Stuff You’ll Need: size H crochet hook, yarn needle, scissors, worsted weight yarn (if you are still new to crochet, I recommend a yarn that is neither too scratchy nor too silky — some of my favorites are Loops & Threads Impeccable, Red Heart Soft, Debra Norville Everyday, and Lion’s Brand Vana’s Choice)

Continue reading

Granny Square Tutorial Roundup

By General Crafts Contributor Monica from the blog Mon Makes Things.

Solid Granny Square by A Creative Being and Arden Granny Square by Mon Makes Things

1. Solid Granny Square by A Creative Being  //  2. Arden Granny Square by Mon Makes Things

The Crochet Mood Blanket project has me on a granny square craze at the moment. As I wrote in a previous post, the community forming around this project is incredibly inspiring. I personally tested out a number of patterns before picking a design to carry through the entire year. In the group, several participants have written about changing their square pattern mid-way  —  choosing colors and a pattern is no small task! Some have even solved this by doing different patterns for each day.

Flowers in the Snow Granny Square by Solgrim  and Sunburst Granny Square by Nittybits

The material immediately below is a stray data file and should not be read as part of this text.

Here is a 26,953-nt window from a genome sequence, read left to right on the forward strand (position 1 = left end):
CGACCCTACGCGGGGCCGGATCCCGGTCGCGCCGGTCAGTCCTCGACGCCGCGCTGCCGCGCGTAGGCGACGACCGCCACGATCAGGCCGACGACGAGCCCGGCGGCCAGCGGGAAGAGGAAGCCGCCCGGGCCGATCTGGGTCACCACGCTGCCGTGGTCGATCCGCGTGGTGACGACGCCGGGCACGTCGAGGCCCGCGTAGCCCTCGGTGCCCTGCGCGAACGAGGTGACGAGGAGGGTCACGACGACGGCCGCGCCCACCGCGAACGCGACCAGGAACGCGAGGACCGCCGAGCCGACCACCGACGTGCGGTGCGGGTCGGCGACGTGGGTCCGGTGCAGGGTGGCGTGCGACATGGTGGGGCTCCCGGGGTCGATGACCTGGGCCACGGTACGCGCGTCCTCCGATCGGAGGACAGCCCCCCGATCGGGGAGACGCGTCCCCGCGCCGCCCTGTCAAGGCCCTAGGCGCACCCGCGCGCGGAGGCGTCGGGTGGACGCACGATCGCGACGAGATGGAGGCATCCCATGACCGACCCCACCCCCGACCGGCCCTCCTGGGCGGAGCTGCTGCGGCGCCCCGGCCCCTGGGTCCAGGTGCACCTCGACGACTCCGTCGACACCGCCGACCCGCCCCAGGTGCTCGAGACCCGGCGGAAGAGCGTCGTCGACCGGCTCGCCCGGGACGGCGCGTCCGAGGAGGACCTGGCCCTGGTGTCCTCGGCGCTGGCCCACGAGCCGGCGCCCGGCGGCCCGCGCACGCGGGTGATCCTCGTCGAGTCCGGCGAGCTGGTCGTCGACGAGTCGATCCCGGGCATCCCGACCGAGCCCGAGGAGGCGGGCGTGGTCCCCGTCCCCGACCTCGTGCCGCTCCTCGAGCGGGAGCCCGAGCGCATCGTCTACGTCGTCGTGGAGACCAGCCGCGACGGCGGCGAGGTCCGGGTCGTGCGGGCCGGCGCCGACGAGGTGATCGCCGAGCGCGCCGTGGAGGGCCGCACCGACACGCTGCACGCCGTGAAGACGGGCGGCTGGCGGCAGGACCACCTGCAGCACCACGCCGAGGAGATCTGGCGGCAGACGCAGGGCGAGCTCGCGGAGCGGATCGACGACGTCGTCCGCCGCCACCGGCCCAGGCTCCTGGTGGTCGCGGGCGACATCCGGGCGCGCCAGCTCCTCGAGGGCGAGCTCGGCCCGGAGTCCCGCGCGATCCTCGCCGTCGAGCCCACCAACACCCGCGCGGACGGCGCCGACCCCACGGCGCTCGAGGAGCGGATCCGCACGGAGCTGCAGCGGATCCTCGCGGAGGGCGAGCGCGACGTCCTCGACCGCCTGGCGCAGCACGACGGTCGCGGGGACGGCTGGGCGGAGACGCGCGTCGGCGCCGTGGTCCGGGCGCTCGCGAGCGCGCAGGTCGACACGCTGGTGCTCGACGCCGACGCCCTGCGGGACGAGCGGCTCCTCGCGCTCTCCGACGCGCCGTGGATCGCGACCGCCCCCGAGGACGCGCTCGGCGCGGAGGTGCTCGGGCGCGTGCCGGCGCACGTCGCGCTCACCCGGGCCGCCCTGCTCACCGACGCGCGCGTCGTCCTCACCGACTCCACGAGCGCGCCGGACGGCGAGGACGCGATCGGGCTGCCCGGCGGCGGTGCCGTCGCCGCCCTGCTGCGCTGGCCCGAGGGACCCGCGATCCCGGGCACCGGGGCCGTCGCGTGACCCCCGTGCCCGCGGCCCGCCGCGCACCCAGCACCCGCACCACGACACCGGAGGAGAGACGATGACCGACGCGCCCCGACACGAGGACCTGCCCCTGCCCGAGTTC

3. Flowers in the Snow Granny Square by Solgrim  //  4. Sunburst Granny Square by Nittybits

Not everyone is doing squares for their crochet mood blanket, of course. Many participants are doing stripe blankets, adding a new stripe each day/week. Many others are doing hexagons instead of squares as well. Some doing stripes are using a different style stitch for each day/week to mix it up, others are doing ripples or the traditional granny stripe. As for me, I like the square. It’s simple, it’s small, and it’s quick, all of which make the task of making one a day more manageable for me. I am actually really envious of the beautiful hexagon blankets taking shape, but as I already have a hexagon blanket in the works, I opted for the more traditional square.

Patroon Granny Square by HaakKamer  and Puff Stitch Granny Square by Crejjtion

5. Patroon Granny Square by HaakKamer  //  6. Puff Stitch Granny Square by Crejjtion

All of the patterns here include full photo tutorials, which I personally think is super helpful in learning a new pattern. One of the tutorials (the Arden square) is my own, and I speak from experience when I say that writing a pattern feels confusing; it’s tough trying to write something so that others can fully understand your instruction — photos make a big difference!

I tried to order these from simplest to more complex. If you are relatively new (or completely new) to crochet, I recommend the solid granny (#1) or a traditional granny (not included here) to start off. Both of those styles utilize basic stitches and counts. Some project participants using those patterns have expressed a concern over their “boring” squares, but I think that those traditional styles can be just as lovely as the more intricate designs. By using different colors throughout the year, those blankets will still be filled with character and charm, and one could easily add a border color to all their traditional squares if they wanted to add some visual interest as well.